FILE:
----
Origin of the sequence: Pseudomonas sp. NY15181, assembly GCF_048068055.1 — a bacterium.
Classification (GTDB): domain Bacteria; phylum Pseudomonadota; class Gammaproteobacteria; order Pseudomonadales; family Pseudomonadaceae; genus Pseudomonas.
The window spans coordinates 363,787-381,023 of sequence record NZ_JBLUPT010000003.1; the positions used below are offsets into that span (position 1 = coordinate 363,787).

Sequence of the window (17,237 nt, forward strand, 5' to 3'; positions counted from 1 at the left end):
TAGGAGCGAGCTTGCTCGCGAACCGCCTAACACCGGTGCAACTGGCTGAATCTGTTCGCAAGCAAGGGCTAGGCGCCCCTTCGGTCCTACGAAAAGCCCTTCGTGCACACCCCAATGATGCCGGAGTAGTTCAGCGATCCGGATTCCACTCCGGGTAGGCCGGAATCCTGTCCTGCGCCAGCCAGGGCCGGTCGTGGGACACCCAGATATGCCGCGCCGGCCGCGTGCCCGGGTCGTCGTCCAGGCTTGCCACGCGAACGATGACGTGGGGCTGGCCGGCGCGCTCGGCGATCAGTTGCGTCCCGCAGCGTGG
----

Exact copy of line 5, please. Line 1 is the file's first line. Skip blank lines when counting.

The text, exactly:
TAGGAGCGAGCTTGCTCGCGAACCGCCTAACACCGGTGCAACTGGCTGAATCTGTTCGCAAGCAAGGGCTAGGCGCCCCTTCGGTCCTACGAAAAGCCCTTCGTGCACACCCCAATGATGCCGGAGTAGTTCAGCGATCCGGATTCCACTCCGGGTAGGCCGGAATCCTGTCCTGCGCCAGCCAGGGCCGGTCGTGGGACACCCAGATATGCCGCGCCGGCCGCGTGCCCGGGTCGTCGTCCAGGCTTGCCACGCGAACGATGACGTGGGGCTGGCCGGCGCGCTCGGCGATCAGTTGCGTCCCGCAGCGTGG